“We have not made any calculations yet as to how much the production of minerals will fall in 2020.

“It will all depend on the duration of the MCO in Malaysia, ” says Muhamad Nor.

Given that countries worldwide are struggling with the Covid-19 outbreak, he predicts that demand for minerals would be lower this year resulting in sluggish mineral prices, with the exception for gold.

Citing Malaysia’s mining activities, he points out that mining companies would likely ramp up the production of minerals in the third quarter (3Q) this year, assuming that the MCO is lifted by June.

Despite the ramp-up of production slated in 3Q this year, Muhamad Nor says the loss of production volume of minerals during the MCO would not be offset by the rise in production.

With the International Monetary Fund forecasting global growth recovery next year, he expects the local mining sector to gradually recover in anticipation of the pent-up increase in the demand for minerals in 2021.

“The slow recovery in China will not be sufficient enough for demand to make a comeback this year because most of its production is exported to other countries.

“If other countries do not recover, then Malaysia’s mining sector will not be able to fully recover as well, ” he added.

For companies to recover the post-exit MCO, Muhamad Nor says many big players will be looking to digitise their businesses and starts using artificial intelligence to reduce workers in order to adapt to the new normal.

Meanwhile, Malaysian Iron and Steel Industry Federation (MISIF) president Datuk Lim Hong Thye says the recent endorsement by the government to allow the iron and steel industry to operate in phases is crucial for MISIF members to resume their operations gradually and reduce further financial losses.

MISIF is also looking forward to the announcement of an effective post-MCO economic stimulus package, which the government is currently getting feedback from various business associations, including MISIF.

Lim admits the MCO has caused great economic loss to the iron and steel industry due to the stoppage of operations.

The operations stoppage has caused losses in revenue, business opportunities and potential job losses in the industry.

He projects the iron and steel industry to suffer losses of RM3.2bil in revenue throughout the 28 days of the MCO and first extension, excluding substantial losses in fixed costs and other losses of business opportunities.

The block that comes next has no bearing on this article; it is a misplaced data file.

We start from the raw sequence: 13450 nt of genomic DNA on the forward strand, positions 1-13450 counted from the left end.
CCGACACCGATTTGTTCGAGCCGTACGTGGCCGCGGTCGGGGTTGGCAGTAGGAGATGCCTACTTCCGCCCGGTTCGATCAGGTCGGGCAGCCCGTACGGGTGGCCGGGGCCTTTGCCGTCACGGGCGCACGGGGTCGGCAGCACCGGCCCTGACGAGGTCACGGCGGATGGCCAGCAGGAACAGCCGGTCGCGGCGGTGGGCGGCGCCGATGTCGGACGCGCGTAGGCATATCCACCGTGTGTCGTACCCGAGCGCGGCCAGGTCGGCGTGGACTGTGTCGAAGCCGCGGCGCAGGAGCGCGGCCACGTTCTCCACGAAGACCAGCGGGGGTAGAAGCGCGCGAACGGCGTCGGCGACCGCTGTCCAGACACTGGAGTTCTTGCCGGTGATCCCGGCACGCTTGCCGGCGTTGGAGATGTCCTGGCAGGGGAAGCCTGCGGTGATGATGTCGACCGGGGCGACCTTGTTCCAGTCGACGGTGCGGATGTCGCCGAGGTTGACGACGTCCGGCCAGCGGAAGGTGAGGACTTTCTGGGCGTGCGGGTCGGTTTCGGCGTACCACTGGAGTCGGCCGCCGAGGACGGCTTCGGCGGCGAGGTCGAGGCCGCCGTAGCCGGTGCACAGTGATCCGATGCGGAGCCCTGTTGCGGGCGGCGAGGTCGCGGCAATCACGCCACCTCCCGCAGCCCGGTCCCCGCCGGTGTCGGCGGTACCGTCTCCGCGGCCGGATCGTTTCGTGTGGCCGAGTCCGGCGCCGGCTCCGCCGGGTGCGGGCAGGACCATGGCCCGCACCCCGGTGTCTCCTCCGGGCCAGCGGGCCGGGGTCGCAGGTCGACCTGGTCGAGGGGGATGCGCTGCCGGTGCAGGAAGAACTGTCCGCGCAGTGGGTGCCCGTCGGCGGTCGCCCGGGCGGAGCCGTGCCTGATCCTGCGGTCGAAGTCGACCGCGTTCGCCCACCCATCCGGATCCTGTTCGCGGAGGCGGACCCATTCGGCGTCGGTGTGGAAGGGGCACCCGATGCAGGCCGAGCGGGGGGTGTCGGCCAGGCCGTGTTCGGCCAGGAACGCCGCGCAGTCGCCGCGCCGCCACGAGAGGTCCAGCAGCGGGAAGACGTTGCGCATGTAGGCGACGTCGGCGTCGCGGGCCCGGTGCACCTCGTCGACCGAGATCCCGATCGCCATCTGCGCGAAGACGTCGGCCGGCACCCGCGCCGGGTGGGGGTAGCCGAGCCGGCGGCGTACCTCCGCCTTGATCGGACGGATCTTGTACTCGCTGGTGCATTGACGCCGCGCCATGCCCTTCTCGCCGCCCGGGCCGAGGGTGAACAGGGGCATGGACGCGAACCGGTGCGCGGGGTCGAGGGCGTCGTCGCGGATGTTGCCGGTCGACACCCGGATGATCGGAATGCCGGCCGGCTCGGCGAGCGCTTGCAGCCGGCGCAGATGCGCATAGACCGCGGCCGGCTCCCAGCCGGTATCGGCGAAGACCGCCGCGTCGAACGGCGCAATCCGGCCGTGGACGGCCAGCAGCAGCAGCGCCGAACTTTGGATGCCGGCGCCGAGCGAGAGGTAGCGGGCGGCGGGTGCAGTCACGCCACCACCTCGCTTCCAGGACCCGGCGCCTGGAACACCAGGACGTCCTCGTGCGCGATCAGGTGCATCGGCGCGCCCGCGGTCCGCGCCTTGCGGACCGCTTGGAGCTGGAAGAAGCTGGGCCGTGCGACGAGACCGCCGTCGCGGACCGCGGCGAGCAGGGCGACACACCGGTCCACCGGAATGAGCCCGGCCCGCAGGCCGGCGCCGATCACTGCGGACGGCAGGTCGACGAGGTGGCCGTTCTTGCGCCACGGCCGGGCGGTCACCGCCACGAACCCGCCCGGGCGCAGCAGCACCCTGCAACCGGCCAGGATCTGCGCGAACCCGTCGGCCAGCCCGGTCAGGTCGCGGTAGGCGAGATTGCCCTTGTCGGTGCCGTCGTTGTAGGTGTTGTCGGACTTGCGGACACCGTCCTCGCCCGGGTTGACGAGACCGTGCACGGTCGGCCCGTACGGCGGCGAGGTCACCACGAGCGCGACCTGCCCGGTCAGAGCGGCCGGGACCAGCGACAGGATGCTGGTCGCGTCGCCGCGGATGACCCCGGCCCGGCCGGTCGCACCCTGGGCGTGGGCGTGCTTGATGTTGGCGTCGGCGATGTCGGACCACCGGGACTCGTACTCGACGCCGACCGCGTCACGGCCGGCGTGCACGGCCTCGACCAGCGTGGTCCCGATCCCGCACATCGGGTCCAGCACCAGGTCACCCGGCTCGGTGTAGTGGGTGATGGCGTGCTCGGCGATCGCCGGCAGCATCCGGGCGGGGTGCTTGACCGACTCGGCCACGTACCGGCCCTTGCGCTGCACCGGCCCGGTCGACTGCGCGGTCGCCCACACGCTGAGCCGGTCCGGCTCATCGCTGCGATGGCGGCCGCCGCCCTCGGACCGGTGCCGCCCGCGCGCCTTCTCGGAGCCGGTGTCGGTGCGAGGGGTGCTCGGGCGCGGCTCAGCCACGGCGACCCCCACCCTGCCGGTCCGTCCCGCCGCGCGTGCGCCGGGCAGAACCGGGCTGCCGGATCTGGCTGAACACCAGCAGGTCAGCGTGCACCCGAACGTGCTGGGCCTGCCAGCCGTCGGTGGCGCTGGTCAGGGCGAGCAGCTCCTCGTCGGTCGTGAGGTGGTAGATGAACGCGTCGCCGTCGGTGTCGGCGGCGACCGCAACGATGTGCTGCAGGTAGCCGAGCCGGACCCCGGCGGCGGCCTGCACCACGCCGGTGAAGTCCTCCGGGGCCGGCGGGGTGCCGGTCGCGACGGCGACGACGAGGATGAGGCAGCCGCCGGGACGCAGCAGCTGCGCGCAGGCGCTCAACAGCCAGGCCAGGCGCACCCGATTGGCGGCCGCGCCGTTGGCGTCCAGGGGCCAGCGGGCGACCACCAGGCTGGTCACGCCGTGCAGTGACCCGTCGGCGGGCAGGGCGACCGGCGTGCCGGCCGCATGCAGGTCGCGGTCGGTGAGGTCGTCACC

It also expects a more adverse economic impact to be endured by the Malaysian iron and steel industry such as a potential 50% loss of jobs if economic stimulus packages were not effectively implemented post-MCO, adds Lim.

Meanwhile, the Federation of Malaysian Manufacturers (FMM) will continue to appeal to the government to ensure continuous support for the business sector in their operations, says president Tan Sri Soh Thian Lai.

“This is as industry players get ready to resume operations and swing into full action to revive their business as the viability and continuity of the business hinges on their ability to manage their cash flow constraints and affected markets, ” he adds.

When contacted, Soh says some of the recommendations that have been put forth by FMM to the government are;

> RM5bil special soft loan scheme at low interest of 2% or a finance guarantee scheme for companies to cover the fixed capital payments and administrative payments especially wages not covered by the wage subsidy programme and building rentals and utility bills.

> Consider a total loan to cover six months of wage, building rental and utilities with a repayment period of three years.

> Allow companies to undertake employment related cost-cutting measures with minimal bureaucracy in order to keep jobs.

> Increase wage subsidy allocation to cover the wage bill of all employees and irrespective of wage level; remove conditions; increase quantum and longer period.

> Financial institutions not to compound interest; waive or reduce interest during moratorium period. Consistency across all financial institutions in treatment of interest during moratorium period.

> Further reduce interest rates for RM5bil special relief facility for SMEs from 3.5% to 2%. Lessen lending conditions including collateral requirements.

> Complete exemption or a reduction in the employer contribution to the Employees Provident Fund until end of December 2020.

> Suspend foreign worker levy for a one year period instead of the 25% reduction announced. Support companies that have to continue to depend on foreign workers as they revive their businesses after the MCO if lifted.

> 15%-30% discount in electricity for the next six months for all industrial power users irrespective of the kilowatt usage a month. February and March 2020 bills to be apportioned out to five months and to be paid from July to November 2020. Waiver of maximum demand (MD) charge to 50% from the maximum hit which could benefit medium and high voltage industrial customers. Load factor in March 2020 be compared to the previous one year average load factor to derive the formula for the discounts.

> Extend a 30% discount to all natural gas users for the next six months. Waive the “Take or Pay” penalty clause imposed on customers given the current impact of Covid-19 on businesses

> Suspend licensing requirements and grant exemption on import duty and sales tax for next six months on inputs of essential products, such as critical medical supplies as well as other essential goods

> Reduction in sales and service tax to 3% from March 2020 for a 12-month period

> Return immediately all outstanding goods and services tax refunds and remove the requirement for the 10% bank guarantee.